Liberating the Exquisite Corpse
FOR SOME ARTISTS, GIVING UP CREATIVE CONTROL OVER THEIR ARTWORK IS THEIR WORST NIGHTMARE. BUT IN A NEW COLLABORATIVE ART EXHIBIT CURATED BY ELLIE AND AKIRA OHISO, CALLED EXQUISITE CORPSE OF THE CATSKILLS, CREATIVE CONTROL WAS TRADED FOR CHANCE, HUMOR, AND SURPRISINGLY PROFOUND RESULTS.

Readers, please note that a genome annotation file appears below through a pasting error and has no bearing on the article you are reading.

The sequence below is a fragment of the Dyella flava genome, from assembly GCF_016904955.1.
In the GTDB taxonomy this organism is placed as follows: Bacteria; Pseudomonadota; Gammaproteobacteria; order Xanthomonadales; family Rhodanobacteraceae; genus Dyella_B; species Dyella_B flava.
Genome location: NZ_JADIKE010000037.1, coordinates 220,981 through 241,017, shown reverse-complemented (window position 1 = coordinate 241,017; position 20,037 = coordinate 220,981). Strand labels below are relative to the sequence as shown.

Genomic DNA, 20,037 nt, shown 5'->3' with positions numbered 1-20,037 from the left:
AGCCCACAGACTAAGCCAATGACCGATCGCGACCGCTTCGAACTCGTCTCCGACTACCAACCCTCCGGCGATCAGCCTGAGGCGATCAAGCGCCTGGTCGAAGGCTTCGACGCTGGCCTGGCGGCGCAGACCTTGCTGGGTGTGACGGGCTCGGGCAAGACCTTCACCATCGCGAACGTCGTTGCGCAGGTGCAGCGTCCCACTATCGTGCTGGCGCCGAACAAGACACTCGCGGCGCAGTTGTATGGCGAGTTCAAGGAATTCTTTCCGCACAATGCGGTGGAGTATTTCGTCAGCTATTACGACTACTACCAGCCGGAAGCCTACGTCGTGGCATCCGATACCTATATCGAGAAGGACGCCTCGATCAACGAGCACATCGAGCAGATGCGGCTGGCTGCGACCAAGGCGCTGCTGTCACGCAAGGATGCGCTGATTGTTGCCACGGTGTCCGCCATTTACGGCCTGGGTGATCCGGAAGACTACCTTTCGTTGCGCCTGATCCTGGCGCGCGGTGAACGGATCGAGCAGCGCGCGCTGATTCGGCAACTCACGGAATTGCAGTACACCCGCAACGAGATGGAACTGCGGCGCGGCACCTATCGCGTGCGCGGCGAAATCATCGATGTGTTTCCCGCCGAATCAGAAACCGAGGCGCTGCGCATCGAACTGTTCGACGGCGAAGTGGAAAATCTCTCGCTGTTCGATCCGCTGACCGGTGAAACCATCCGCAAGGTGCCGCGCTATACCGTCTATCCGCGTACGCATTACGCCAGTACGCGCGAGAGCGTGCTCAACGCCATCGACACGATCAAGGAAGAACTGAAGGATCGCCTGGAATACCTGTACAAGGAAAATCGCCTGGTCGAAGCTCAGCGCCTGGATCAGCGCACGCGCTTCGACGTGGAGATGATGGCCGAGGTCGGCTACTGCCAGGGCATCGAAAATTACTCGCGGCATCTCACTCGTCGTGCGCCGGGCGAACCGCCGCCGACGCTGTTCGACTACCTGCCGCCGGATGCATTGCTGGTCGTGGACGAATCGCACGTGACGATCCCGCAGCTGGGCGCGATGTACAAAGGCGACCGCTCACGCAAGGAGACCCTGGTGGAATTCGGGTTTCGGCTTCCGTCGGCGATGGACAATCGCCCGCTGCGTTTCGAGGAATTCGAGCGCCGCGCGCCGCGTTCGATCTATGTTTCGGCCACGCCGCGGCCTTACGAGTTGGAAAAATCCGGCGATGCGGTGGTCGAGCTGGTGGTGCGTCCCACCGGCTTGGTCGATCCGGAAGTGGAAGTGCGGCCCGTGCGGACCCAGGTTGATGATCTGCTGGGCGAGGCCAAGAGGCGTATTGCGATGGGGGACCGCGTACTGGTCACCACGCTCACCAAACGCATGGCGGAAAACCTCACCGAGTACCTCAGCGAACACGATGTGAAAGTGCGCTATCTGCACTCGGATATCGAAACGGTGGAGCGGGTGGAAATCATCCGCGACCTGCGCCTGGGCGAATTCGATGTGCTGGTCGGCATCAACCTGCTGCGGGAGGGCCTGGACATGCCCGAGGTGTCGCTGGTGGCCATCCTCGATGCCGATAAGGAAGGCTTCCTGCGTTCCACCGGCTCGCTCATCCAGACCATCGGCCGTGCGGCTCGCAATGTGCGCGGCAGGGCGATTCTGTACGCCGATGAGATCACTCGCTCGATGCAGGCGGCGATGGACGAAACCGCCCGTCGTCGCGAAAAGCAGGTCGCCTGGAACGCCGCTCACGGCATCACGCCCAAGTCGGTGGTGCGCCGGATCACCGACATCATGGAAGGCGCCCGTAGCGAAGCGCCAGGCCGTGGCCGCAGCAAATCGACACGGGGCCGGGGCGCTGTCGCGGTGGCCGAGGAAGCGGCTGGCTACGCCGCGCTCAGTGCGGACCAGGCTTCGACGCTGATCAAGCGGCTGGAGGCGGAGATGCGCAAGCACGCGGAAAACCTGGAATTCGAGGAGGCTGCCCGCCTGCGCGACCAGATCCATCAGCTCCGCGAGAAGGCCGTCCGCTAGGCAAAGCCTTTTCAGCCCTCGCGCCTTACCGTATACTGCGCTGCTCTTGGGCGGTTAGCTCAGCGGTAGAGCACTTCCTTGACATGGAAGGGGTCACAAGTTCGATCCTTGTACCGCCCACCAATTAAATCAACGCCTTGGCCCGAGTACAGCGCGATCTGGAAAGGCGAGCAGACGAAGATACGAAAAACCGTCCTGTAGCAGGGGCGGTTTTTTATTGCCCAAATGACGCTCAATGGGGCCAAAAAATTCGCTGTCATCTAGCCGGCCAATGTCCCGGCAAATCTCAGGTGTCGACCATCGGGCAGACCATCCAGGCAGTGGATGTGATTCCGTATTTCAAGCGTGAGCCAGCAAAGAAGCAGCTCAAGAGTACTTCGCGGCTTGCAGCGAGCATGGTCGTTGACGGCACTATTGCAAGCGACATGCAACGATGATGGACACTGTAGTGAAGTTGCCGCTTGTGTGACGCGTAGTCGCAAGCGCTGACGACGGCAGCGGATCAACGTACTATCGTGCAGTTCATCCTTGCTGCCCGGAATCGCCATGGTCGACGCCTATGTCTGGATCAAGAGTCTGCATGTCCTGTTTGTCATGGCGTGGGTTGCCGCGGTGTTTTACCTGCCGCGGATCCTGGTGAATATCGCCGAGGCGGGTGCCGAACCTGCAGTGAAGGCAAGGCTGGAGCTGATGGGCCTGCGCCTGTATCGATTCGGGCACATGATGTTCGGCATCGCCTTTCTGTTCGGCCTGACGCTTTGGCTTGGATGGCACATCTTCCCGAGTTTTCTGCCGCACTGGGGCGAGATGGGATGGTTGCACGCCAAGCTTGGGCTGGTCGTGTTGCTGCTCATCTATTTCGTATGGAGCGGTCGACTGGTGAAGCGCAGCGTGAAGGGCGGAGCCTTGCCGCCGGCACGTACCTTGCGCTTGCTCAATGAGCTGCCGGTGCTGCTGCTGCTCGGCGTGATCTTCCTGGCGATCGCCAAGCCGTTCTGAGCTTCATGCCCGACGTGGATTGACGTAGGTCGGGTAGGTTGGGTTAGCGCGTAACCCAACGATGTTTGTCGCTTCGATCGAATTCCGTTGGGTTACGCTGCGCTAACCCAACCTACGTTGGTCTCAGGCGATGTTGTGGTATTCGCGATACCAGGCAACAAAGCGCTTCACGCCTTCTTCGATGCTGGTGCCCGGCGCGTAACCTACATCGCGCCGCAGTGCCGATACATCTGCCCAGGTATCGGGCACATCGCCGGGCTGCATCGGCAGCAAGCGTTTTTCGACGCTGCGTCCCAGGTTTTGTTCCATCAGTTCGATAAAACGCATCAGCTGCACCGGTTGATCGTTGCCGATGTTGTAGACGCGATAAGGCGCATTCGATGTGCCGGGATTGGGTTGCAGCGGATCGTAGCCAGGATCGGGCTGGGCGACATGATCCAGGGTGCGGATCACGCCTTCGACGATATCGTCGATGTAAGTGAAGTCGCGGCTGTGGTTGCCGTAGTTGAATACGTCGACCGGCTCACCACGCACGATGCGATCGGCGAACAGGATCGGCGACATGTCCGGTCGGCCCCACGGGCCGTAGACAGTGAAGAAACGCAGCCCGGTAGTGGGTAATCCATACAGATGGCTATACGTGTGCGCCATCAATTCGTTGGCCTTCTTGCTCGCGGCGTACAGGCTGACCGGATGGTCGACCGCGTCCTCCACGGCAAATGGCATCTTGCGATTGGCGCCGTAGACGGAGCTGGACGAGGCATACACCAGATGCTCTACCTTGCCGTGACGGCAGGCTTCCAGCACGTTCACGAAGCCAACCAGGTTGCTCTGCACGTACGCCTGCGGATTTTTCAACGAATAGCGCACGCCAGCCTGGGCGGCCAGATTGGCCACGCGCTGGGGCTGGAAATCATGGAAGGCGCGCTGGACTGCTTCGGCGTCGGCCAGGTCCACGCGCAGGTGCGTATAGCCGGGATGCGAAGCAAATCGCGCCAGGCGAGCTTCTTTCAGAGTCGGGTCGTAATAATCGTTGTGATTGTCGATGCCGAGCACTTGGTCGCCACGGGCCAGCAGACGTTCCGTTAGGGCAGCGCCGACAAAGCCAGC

The concept was adapted from a surrealist parlor game developed by artist André Breton. Though exquisite corpse was originally intended as a way to pass the time at French cafes, it became an integral part of the Surrealism art movement, and of the way that period in art history is now explained. So the goal, says Ellie, was to “take an idea that, in its inception, was meant to be a game among friends [and was] turned into taught art history, back to its roots.” And in returning the game to its original form, she and husband/creative partner Akira transformed the normally “extensive” and editorial process of exhibit curation into something spontaneous, democratic, and fun.